The war against Russia is profitable for EOS and its shareholders. “The global market for EOS products continued to develop positively during Q1 2023. This was partly due to the conflict in Ukraine and the impact on customer demand in NATO countries and other markets.”    

Source: https://www.australiandefence.com.au
 The Australian government and EOS are hiding details of the artillery, missile, rocket or gun armament, ammunition, and battlefield range of the “systems”  included in the Ukrainian contract.

The EOS share price has been declining sharply since it peaked in November 2020, when its share price was A$6.68 and its market capitalisation A$1.14 billion. The stock market loss was catastrophic until the special military operation began on February 24, 2022, with share price pickup on March 1, 2022 and again on May 1 of this year. Because the Kiev regime has yet to pay EOS and its weapons shipments remain “conditional”, the stock markets are showing pessimism. If the Ukrainians are defeated on the battlefield in the coming weeks, the Australian weapons won’t be shipped, EOS will not get its money, and its share price will continue to dive. The current share price is just 69 Australian cents; the EOS market cap is A$123.3 million – this is one-tenth of its value three years ago.

Source: https://markets.ft.com/

Foreign Minister Wong has been embarrassed to answer when asked by the press why Australian forces and arms were participating in the war against Russia. In March she told the Australian Broadcasting Commission (ABC), a state propaganda organ, “we’ll consider any requests from Ukraine. The point about Ukraine, as you know, Michael, is it is a long way away. But the principle is, it matters deeply to Australia and it matters deeply to the region. And that’s the principle that a greater power should not be able to infringe upon another country’s sovereignty and set territorial integrity. And that was the settlement post-World War II – the principle, which countries agreed after that terrible war, which has enabled peace and stability. That’s why we all must stand firm against the illegal invasion by Russia of Ukraine.”  

Wong has been unable to explain why the Bushmaster vehicle had been supplied to Kiev, but the Hawkei refused. “Look, we do what we can in many parts of the world. We’ve obviously provided quite a lot of both humanitarian and military assistance to Ukraine and we will consider this request as we’ve considered all requests and since we’ve come to government, we’ve added to the military assistance that has been provided. I would make the point also, we are obviously providing a lot of support, including security assistance in our near region, as is our responsibility and as you would expect us to do in order to assure Australian and regional stability.”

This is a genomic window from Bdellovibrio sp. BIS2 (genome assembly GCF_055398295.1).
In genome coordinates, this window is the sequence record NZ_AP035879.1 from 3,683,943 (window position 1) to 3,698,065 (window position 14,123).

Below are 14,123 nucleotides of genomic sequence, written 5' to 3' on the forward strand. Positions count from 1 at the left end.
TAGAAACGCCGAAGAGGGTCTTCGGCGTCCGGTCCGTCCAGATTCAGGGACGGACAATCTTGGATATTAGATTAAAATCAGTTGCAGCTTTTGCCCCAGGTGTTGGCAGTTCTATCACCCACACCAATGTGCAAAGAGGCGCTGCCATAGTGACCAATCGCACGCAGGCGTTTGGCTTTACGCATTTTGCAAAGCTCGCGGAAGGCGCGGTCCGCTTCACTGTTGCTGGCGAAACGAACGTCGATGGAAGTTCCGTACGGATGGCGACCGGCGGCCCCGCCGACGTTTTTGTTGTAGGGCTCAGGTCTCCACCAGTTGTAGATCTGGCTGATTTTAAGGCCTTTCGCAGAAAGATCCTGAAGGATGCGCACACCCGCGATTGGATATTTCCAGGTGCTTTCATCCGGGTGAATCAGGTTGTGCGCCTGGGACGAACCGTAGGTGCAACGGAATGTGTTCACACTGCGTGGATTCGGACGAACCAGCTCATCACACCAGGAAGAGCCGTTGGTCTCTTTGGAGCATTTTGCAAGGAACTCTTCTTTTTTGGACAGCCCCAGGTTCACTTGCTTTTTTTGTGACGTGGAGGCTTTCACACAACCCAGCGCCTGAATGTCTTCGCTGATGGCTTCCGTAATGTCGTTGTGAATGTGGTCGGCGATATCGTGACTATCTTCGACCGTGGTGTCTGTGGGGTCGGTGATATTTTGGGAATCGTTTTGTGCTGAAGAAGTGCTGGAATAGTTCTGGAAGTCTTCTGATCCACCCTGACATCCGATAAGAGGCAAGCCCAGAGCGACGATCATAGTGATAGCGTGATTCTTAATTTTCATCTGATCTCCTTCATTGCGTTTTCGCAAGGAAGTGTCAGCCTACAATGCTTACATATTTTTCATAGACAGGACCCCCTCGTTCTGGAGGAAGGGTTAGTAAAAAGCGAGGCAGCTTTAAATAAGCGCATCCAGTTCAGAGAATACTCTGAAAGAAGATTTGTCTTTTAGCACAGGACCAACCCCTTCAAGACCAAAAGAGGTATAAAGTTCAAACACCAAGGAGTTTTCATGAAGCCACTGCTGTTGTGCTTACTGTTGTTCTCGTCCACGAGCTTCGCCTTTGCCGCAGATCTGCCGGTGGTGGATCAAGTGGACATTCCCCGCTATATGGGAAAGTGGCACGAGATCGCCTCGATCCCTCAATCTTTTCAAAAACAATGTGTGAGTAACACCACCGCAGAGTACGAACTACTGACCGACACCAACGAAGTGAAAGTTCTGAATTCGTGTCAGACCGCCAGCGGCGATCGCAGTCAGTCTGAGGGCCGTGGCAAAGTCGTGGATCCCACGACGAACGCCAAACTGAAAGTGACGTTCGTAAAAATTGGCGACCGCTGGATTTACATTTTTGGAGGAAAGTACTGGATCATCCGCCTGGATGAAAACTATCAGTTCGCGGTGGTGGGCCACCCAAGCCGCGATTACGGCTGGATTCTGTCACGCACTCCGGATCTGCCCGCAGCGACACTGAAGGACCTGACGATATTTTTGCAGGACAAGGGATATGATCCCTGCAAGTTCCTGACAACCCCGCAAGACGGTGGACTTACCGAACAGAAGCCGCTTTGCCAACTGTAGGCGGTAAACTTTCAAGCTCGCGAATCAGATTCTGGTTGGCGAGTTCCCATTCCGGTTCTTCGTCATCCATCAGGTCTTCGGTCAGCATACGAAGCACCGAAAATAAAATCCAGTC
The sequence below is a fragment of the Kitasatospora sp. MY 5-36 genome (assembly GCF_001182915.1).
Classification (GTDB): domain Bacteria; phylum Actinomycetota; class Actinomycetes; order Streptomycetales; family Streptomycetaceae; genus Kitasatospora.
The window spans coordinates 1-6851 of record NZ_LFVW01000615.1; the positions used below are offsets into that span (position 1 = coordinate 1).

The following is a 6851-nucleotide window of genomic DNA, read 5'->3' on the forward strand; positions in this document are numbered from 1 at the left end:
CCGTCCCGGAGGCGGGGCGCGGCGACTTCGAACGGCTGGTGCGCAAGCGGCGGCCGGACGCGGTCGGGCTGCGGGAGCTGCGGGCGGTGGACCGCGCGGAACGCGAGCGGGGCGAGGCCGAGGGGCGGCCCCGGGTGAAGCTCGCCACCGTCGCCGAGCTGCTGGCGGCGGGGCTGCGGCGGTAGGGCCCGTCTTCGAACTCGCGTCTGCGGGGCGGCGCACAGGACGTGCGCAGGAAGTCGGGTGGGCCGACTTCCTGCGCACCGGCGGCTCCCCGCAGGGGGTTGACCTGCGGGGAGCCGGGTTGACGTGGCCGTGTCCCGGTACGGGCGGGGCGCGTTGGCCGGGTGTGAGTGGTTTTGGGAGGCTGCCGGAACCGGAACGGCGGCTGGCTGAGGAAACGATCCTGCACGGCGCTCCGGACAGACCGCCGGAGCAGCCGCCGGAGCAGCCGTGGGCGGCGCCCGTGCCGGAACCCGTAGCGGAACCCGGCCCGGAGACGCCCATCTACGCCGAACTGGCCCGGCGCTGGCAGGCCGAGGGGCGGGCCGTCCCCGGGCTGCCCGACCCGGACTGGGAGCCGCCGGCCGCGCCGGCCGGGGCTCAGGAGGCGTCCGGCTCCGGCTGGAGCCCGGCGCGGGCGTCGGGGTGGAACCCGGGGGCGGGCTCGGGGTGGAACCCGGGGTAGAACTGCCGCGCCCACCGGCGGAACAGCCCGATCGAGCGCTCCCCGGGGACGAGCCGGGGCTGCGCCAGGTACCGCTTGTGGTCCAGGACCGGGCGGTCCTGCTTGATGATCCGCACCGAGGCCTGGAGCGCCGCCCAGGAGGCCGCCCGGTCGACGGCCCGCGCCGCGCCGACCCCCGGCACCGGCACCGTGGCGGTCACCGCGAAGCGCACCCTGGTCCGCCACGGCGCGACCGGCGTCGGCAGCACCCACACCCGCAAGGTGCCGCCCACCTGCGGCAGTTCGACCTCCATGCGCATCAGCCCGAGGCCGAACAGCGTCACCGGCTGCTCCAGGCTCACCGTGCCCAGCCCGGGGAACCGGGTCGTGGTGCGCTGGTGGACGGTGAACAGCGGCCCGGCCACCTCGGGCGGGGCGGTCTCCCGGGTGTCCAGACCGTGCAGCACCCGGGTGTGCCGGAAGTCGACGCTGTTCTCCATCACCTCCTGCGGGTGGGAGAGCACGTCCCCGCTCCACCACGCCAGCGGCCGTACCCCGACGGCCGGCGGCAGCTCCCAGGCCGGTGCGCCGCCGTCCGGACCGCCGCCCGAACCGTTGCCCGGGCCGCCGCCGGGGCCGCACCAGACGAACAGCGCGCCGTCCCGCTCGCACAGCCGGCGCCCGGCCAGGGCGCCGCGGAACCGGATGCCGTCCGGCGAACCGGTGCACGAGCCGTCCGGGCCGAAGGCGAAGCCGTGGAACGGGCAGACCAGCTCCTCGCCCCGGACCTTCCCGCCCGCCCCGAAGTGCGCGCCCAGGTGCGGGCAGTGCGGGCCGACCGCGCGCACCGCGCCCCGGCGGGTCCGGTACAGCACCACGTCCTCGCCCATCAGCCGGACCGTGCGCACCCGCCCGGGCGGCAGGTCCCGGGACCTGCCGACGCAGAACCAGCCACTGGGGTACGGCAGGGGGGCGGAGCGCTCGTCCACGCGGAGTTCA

Australian police and secret intelligence agents have been working in Kiev since 2014, ostensibly in the investigations which followed the shoot-down of Malaysia Airlines Flight MH17 in July 2014. However, the agents have also been using informants working undercover as journalists.  

The new Australian combat death is a mystery because Wong’s ministry refuses to confirm or deny it. On May 6, the day after the death was reported in Russian, Wong was asked for “DFAT’s  [Department of Foreign Affairs and Trade] confirmation of the name and state of origin of  the Australian who was killed in action on the Ukrainian side this past week, as reported and confirmed in the Russian press. Did the individual have a record of Australian military service?  What is DFAT’s count of Australians killed in the Ukraine war to date?  I would appreciate promptness in your response. In the event that you do not respond, you will be reported as refusing.”

Russian press reports claim the video and voice reporting from the battlefield came from the Ukrainian military, not from the Russian side.   It is therefore likely that Kiev has the Australian soldier’s body, and has told Canberra. “Consular assistance” would then follow by the Australians; that means repatriation of the body and a coroner’s inquest on cause of death in the state where the dead man had lived. In practice, the Australian government keeps politically embarrassing deaths of its nationals secret, if necessary by avoiding the coroner’s court and breaking the law.

Wong’s press office acknowledged she had received the press questions. She was then asked:  “Is that all? What are DFAT’s answers to the questions?”

Several deadlines have expired. Wong refuses to say anything about the new Australian casualty at the front.